Reality has an irritating habit of shifting and changing, totally undermining our hopes, dreams, and fantasies. 

When our ideas and plans collide with reality, reality generally wins. Whether it’s the reality of our aging bodies and minds, of our mercurial emotions, of upheaval in the business world, or of the shifting priorities and feelings of other people – family, friends, and coworkers.

When this happens, we may not want to admit that reality isn’t going to meet our expectations. We may even create trouble for ourselves by avoiding what’s in plain sight. But we need to see what is, what in the military is called the “ground truth.”

This is what is truly happening, the reality of the battle or situation on the ground, as opposed to what intelligence reports and mission plans predicted would happen. The ground truth is what you say to yourself and closest friends about your actual experience, as opposed to what you want, or what you hoped or planned would happen, or how you’d like to appear to others.

For a moment, consider your “ground truth” in these areas:

– Your well-being, including sleep, exercise, diet, and your state of mind

– Your work

– Your experience of your core relationships

In each of these areas, how does your experience compare to your vision or higher aspirations?

In war and life, there are always gaps between our ground truths and our visions of what we expect or want.

Naturally, we ’d like to close these gaps if we can, but first, we have to see and acknowledge them. An important practice is to acknowledge where you are right now, where you want to be, and the gaps between these two. Doing this requires being curious, appreciative, and warmhearted with yourself while at the same time looking directly, sometimes even fiercely, at what exists and what you aspire to/for.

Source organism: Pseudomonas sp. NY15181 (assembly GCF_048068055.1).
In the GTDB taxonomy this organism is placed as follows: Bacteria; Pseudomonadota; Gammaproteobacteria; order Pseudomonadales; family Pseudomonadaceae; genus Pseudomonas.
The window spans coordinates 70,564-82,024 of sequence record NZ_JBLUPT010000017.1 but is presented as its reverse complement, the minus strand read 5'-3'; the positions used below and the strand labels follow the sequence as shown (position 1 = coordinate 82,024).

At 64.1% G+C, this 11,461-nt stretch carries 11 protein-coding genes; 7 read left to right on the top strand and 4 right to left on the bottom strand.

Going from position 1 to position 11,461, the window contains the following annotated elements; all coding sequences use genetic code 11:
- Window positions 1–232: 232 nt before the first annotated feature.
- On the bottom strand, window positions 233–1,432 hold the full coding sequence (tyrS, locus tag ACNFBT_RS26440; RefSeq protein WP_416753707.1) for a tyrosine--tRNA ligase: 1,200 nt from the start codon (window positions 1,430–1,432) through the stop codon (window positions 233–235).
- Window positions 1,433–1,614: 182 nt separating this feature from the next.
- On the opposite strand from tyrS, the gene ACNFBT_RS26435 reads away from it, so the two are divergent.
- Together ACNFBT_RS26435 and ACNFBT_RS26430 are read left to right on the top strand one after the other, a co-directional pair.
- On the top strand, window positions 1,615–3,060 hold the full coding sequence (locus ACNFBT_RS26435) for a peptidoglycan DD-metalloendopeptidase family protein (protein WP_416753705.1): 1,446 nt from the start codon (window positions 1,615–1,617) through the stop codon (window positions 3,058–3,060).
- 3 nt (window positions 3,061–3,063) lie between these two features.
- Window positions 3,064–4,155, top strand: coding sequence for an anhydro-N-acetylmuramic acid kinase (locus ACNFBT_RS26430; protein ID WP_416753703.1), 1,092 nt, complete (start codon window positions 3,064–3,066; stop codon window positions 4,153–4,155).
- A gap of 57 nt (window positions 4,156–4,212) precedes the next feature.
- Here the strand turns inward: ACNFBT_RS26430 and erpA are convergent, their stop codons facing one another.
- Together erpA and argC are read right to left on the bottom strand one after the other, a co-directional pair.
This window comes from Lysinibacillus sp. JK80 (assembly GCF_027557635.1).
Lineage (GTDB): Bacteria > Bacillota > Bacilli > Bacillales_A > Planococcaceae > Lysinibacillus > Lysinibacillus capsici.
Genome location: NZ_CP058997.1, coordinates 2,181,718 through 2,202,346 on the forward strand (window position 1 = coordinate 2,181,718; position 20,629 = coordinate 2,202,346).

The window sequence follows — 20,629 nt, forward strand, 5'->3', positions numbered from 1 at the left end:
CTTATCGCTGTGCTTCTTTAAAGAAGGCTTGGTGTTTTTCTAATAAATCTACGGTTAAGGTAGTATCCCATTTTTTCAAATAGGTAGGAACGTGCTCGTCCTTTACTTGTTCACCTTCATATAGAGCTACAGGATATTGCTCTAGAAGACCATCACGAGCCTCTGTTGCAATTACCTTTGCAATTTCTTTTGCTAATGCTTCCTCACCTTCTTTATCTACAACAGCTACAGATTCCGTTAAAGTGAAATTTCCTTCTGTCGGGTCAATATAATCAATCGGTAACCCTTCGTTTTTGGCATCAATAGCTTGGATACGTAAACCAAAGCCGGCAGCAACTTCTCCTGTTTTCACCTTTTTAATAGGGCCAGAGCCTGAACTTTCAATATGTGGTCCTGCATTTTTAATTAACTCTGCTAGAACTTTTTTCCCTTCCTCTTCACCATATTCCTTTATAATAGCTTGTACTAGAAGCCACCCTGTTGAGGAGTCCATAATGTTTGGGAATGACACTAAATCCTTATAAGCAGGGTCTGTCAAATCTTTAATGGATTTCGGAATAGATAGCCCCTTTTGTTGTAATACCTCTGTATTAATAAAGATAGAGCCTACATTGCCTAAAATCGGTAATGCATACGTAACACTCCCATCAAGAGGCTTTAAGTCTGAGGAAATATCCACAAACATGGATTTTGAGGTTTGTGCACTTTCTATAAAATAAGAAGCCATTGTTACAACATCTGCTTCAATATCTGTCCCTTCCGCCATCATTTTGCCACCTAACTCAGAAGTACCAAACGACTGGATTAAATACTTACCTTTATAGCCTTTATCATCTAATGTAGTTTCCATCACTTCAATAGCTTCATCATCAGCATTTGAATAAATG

This is an important, even paradoxical skill and practice: the skill of acknowledging the gaps between what is (the ground truth) and what you want, while at the same time fully appreciating this current moment/situation.

For example, your ground truth might be that you are rarely exercising, or meditating, despite your good intentions. You might want to take on more responsibility in your work or are in some way dissatisfied with your current job and want to make a change. Perhaps it’s that a project or book is just not getting the time and attention you had hoped for.

Creative Gaps

In his groundbreaking book The Fifth Discipline, Peter Senge calls these gaps “creative tensions.” Senge explains that one of the most important skills of leadership is staying with these gaps instead of covering them over or finding strategies to make them go away in order to feel more comfortable.

Some popular strategies for avoiding these gaps include:

– lowering the bar of your visions, goals, and aspirations

– getting so busy that you lose sight of the goals

– becoming embroiled in emotional difficulties to avoid the gaps

These strategies or habits are wonderful ways in which to avoid the discomfort of moving from where you are to where you want to be. And they ensure that we remain in the status quo.

Instead, having considered your “ground truth” in several areas, try to identify some of your core or most critical creative gaps.

Then, ask yourself:

  • In what areas is the difference between what actually is and your vision of what you want the widest?
  • What are some ways you might narrow or even close those gaps?
  • What support do you need?
  • What skillful conversations might be useful?
  • What are some of your strategies for avoiding discomfort and not recognizing or staying with these gaps?
  • What is there to learn?